Hong Kong will end 2019 with multiple protests aimed at disrupting festivities and shopping in the Asian financial hub, which has seen a rise in clashes between police and protesters since Christmas. Events dubbed "Suck the Eve" and "Shop with you" were scheduled for New Year's Eve around the city, including in the party district of Lan Kwai Fong, Hong Kong's picturesque Victoria Harbor and popular shopping malls, according to notices circulated on social media.
A New Year's Day march on Jan. 1 was given police permission and will start from a large park in bustling Causeway Bay and end in the central business district, said its organizers, the Civil Human Rights Front.
The latest planned protests come after a pickup in clashes since Christmas Eve, when riot police fired rounds of tear gas at thousands of protesters, many wearing masks and reindeer antlers, after scuffles in shopping malls and in a prime tourist district. While the protests, now in their seventh month, have lessened in intensity and size in recent weeks, their frequency has held up, with marches or rallies occurring almost daily in the former British colony.
The protests, which show no sign of abating, pose the biggest popular challenge to Chinese President Xi Jinping since he came to power in 2012 and are Hong Kong's thorniest political crisis since Britain returned it to China in 1997. The rallies spiraled into some of the most violent clashes since protests started six months ago. In July, China issued a stark reminder that the People's Liberation Army (PLA) could be deployed in Hong Kong if city authorities requested support in maintaining "public order" after weeks of sometimes violent protests.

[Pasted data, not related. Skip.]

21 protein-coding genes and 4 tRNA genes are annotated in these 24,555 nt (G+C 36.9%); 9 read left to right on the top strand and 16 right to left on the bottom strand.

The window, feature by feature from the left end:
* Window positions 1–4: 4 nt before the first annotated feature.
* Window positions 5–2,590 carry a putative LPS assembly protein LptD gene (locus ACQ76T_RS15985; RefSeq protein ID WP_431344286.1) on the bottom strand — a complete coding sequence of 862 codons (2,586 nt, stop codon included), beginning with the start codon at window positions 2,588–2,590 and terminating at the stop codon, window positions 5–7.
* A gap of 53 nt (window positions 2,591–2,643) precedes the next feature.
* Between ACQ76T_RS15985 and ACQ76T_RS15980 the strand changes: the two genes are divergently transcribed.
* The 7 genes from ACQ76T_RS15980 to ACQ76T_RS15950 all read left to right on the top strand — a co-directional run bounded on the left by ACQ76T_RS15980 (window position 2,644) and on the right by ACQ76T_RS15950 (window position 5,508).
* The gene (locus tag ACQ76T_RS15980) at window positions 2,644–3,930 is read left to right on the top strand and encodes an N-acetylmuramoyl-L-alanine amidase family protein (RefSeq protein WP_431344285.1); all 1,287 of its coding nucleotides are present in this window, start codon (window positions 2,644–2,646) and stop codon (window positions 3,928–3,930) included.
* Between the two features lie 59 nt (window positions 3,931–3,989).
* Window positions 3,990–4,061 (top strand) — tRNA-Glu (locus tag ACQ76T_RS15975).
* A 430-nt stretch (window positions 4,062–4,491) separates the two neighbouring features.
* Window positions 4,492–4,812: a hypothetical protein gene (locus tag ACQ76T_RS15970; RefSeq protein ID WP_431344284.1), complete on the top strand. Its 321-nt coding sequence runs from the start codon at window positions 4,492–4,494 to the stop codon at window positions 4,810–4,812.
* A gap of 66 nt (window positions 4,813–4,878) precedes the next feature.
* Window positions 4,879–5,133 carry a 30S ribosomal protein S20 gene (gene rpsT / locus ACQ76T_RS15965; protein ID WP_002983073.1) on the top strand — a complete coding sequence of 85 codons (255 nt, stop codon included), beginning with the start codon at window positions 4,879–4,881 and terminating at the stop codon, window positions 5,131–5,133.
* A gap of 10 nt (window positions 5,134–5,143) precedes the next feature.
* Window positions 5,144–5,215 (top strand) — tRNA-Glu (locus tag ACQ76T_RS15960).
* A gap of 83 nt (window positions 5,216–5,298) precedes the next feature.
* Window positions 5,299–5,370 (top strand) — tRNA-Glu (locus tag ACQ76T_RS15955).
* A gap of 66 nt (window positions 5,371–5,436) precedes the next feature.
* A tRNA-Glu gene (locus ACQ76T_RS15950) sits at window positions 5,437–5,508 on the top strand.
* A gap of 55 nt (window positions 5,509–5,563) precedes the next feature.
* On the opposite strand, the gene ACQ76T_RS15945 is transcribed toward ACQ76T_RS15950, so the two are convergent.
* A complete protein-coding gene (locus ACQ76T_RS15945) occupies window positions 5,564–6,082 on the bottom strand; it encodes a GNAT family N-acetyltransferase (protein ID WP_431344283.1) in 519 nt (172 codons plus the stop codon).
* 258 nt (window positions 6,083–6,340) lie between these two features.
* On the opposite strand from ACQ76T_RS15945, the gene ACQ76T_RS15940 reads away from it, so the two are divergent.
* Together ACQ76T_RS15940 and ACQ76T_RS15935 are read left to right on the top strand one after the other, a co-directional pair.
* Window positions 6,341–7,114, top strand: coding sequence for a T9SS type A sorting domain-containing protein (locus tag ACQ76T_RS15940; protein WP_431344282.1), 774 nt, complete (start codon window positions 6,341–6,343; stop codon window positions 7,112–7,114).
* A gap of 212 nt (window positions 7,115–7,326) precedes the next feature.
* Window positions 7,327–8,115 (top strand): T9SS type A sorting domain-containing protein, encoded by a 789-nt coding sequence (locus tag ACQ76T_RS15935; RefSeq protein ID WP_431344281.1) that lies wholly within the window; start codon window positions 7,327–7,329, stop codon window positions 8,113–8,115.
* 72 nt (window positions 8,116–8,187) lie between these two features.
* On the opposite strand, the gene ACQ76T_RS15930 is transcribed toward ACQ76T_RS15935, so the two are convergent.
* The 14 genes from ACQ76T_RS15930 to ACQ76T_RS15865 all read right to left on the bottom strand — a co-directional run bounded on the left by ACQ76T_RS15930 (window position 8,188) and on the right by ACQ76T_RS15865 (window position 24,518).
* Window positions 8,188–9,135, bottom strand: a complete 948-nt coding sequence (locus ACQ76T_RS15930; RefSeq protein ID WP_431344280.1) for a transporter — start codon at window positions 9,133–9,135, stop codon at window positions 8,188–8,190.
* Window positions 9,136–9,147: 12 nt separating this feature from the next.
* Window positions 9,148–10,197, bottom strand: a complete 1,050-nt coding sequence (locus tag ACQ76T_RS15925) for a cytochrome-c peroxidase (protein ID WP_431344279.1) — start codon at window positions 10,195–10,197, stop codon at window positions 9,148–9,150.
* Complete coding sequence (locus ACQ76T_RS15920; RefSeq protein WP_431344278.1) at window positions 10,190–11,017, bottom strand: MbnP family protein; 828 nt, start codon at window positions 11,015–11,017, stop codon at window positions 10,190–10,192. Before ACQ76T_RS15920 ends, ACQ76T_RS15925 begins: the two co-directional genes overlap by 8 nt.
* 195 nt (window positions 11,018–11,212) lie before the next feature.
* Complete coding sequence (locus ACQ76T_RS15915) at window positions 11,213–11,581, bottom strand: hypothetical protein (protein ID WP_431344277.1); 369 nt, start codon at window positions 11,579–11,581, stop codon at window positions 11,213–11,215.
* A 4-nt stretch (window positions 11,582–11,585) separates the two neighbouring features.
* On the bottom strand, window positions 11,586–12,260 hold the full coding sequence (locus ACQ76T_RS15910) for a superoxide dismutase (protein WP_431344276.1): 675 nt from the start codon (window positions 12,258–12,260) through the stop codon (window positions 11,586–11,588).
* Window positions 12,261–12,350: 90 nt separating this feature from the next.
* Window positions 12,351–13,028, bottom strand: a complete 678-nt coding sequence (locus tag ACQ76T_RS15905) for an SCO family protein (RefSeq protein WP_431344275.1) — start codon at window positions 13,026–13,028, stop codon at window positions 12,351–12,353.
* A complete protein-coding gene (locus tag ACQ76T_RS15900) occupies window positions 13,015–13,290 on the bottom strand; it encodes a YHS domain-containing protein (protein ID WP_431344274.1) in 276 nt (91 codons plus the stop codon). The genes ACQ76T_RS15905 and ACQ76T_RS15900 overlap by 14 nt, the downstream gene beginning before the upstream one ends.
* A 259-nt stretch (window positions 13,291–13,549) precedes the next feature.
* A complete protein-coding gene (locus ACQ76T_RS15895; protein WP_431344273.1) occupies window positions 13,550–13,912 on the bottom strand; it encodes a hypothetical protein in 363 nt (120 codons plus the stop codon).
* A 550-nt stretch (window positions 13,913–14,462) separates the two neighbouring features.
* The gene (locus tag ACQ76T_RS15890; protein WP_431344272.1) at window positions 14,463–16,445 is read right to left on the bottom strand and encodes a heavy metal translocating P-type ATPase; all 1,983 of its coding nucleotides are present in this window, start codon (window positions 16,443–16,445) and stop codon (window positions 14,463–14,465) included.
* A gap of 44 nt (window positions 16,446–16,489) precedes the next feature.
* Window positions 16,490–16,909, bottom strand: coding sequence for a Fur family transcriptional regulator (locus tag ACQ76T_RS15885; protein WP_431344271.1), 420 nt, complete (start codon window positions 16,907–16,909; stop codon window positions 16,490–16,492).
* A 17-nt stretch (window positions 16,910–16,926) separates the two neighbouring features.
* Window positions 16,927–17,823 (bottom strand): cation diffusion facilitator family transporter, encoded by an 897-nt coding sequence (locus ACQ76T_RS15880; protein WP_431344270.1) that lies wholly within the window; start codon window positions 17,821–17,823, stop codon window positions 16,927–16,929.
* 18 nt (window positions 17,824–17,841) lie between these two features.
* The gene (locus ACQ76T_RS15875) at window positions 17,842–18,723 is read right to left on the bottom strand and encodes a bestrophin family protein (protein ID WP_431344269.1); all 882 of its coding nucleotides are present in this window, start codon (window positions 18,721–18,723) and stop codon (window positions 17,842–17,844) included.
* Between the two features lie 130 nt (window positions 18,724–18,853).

More than 2,000 protesters have been injured since June, according to the Hospital Authority. While there is no official count of deaths during the protests, student Chow Tsz-lok died after a high fall during a pro-democracy rally in November. Multiple suicides have been linked to the movement. Police arrested about a dozen protesters over the weekend and used pepper spray to break up a gathering aimed at disrupting retail business near the border with mainland China. More than 6,000 protesters have been arrested since the protests began. On Sunday, more than 1,000 people rallied in the rain in Hong Kong's financial district, chanting slogans as they huddled under a sea of umbrellas.